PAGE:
Translation: Christ our Lord shows his charisma with honor. By the wounds of the Lord is the honor of the people recovered. Christ our Lord , king and ruler of all people.

The symbols that bound the inscription are cross potents. This same symbol was used by the Knights (Order) of the Holy Sepulchre - 1099 - Present.

If that's the case, particularly given that sword is contemporaneous with the Crusades, then the inscription is likely to be religious as suggested by BlackthornIX.

If this sword has been previously in the Lincoln museum, it has been described by Ewart Oakshot in his "Records of the Medieval Sword". (Page 229) According to him this sword dates from 1100-50 and he refers to the long inscription as "closely matching an equally long inscription on one of Dr Jorma Leppaaho's Viking grave finds.” As there is no translation in his book, it could mean the inscription may be old Danish or Norse. Eventually an expert in old Scandinavian languages can help in the deciphering.

N [omine] In the name
D [ei] of God
sign of cross
O [mnipotentis] the all-powerful

then perhaps an invocation
C [ustodi] guard
H [unc] this
W [name]
D [e]
R [name]
G [ladio] [sword]
H [hoc] with this sword
D [vocative of the noun Deus, because followed by a cross] o God
sign of cross
O [mnipotens] all-powerful
R [ex] king
V [isibilis] visible
I [invisibilis] invisible

= In the name of God, the all-powerful, guard this [name - e.g. Walter de Rochester] with this sword, o God all-powerful, king visible and invisible.

Here my humble opinion.
Accepting van Hasselt's idea that XOX and DXO refer to the Holy Ghost, the inscription might read:
XOX (=Spiritus Sancti)
DXO (=Spiritui Sancto)
I read the mysterious central "R" as an "N", different from the first one because it is not an initial. Another possibility: it is just a visual pun; in that case, both D's could be God, Dei & Deo. Letter "W" could have been used by mistake to represent the latin semivowel "u" or "v": the inscriber is a germanic-speaking person who uses "W" for the same sound in his every day life (might even have the word "win" in mind, common to english, dutch, german...).
Enrique Morales Lara, PhD in Classical Philology.

Or XOX & DXO refer to the Trinity, =trinitatis & trinitati.

I believe this is Welsh with vowels removed from the words. But still, there are many combinations.

Maybe this is from 12th century!? Check "Søborg Sword" on the Net.

i think i got some info about that sword it looks like very old french type of swords "Chevalier".But confusing thing is that "X" way of wrting it with that curves,it remind me on some very rare ancient gipsy language used in Britain,centuries ago.In that gypsy language letter "X' writes as "Ouks and Oiks" that are only 2 variations...I hope i have helped a little bit...good luck with new info's...Im sorry,because my English is this bad,but i gave my best to help you all.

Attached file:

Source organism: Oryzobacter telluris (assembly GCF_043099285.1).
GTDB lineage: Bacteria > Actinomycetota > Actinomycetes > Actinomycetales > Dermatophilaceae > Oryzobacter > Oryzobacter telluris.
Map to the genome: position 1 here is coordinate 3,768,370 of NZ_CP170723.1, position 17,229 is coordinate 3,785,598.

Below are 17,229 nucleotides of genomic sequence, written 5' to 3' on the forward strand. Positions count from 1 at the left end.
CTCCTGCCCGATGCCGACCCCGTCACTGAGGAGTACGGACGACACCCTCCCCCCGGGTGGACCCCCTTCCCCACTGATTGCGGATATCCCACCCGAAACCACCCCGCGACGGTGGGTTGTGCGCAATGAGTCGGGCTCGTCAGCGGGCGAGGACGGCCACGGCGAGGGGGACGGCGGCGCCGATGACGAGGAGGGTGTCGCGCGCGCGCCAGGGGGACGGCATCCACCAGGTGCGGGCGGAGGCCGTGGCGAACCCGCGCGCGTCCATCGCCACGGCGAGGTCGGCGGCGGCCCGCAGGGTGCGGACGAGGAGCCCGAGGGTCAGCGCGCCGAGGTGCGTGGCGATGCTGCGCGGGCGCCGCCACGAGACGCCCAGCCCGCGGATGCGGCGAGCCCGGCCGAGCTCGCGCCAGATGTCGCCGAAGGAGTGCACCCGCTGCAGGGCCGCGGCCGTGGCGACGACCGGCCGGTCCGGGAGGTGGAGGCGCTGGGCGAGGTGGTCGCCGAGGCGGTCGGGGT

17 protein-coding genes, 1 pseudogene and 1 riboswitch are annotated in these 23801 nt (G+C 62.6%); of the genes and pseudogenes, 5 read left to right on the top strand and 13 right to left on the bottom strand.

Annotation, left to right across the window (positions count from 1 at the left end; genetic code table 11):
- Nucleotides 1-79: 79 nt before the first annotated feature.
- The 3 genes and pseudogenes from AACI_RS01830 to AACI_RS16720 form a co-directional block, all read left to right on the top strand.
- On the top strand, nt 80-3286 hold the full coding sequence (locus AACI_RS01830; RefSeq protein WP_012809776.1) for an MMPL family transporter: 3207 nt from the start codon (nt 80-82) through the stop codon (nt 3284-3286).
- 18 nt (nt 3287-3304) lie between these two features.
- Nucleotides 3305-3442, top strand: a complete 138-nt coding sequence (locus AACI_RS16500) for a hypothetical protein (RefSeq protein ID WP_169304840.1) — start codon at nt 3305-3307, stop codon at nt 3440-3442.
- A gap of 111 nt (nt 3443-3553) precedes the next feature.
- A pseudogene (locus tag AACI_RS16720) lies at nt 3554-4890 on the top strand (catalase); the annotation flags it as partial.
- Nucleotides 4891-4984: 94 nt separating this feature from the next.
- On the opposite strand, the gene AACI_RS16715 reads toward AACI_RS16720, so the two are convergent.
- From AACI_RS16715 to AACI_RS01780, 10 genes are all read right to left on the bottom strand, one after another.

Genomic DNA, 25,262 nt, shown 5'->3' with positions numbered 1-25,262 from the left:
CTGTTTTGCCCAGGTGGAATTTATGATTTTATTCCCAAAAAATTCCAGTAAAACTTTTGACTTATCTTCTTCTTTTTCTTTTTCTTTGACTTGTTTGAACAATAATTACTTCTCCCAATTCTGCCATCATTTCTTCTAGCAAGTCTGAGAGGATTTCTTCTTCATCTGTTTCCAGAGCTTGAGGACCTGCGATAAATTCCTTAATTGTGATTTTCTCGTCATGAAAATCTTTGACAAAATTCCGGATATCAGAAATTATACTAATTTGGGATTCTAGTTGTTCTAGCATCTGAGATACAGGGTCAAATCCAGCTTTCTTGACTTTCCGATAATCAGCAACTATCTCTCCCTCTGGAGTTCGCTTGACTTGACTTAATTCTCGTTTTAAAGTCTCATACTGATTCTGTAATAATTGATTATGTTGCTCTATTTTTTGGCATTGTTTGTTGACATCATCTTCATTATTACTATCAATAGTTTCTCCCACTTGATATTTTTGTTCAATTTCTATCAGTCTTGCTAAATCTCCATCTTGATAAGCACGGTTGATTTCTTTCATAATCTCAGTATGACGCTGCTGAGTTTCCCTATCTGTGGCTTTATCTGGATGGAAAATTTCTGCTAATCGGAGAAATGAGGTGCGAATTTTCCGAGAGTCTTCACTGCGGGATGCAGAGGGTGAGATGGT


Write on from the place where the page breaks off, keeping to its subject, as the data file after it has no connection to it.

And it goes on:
One more thing is interesting,if you payed attention on that picture with those 3 knights,then you have seen first knight with yellov "Ljiljan" or "daffodi" flower (used by many Muslim nations during history),on second is mark of dragon or maybe wolf ( if its a wolf,then is probably Viking) and on third is cross (Christian).All 3 knighst fights togethere,but who is their enemy ?

I know.this will sound insane,but what if those letters are actually some kind of music notes that will reveal song of the sword? "Excalibur singing sword".

If X=Xristus and O=Omnipotens (and first "R"=visual pun), we could also read [In] Nomine Domini Xristi, Omnipotentis Xristi, CHristi, Wictoriam Deo, CHristo Domino, Xristo Omnipotenti RogaVI.
In the Name of Christ Our Lord, Christ Almighty, Christ, for victory to God, to Christ Our Lord, to Christ Almighty I prayed.
But I have my doubts about the same word being represented with two different initials (and not once), especially if we consider van Hasselt's evidence about XOX and DXO. In the Name of God, the Trinity and Christ, for victory to God, Christ and the Trinity I prayed: this sounds more symmetric and lapidary to me.

This is interesting. first thoughts: is there a very tangential link to the Witham Shield, which the BL also holds? This is a Bronze Age artefact found in the same river and one of the theories is that this was deliberately thrown in there as a votive offering to the gods.
We know that in the 18th-19th centuries there was a big romantic resurgence of interest in the Celtic /Druidic world and the folklore and mythos surrounding it. also, old memories persist in the english countryside - so manty customs and practices appear to be half-remembered survivals of the pre-christian area (maypoles, well-dressings, et c; the repeated scouring of the Uffington white horse and the Cerne Abbas giant).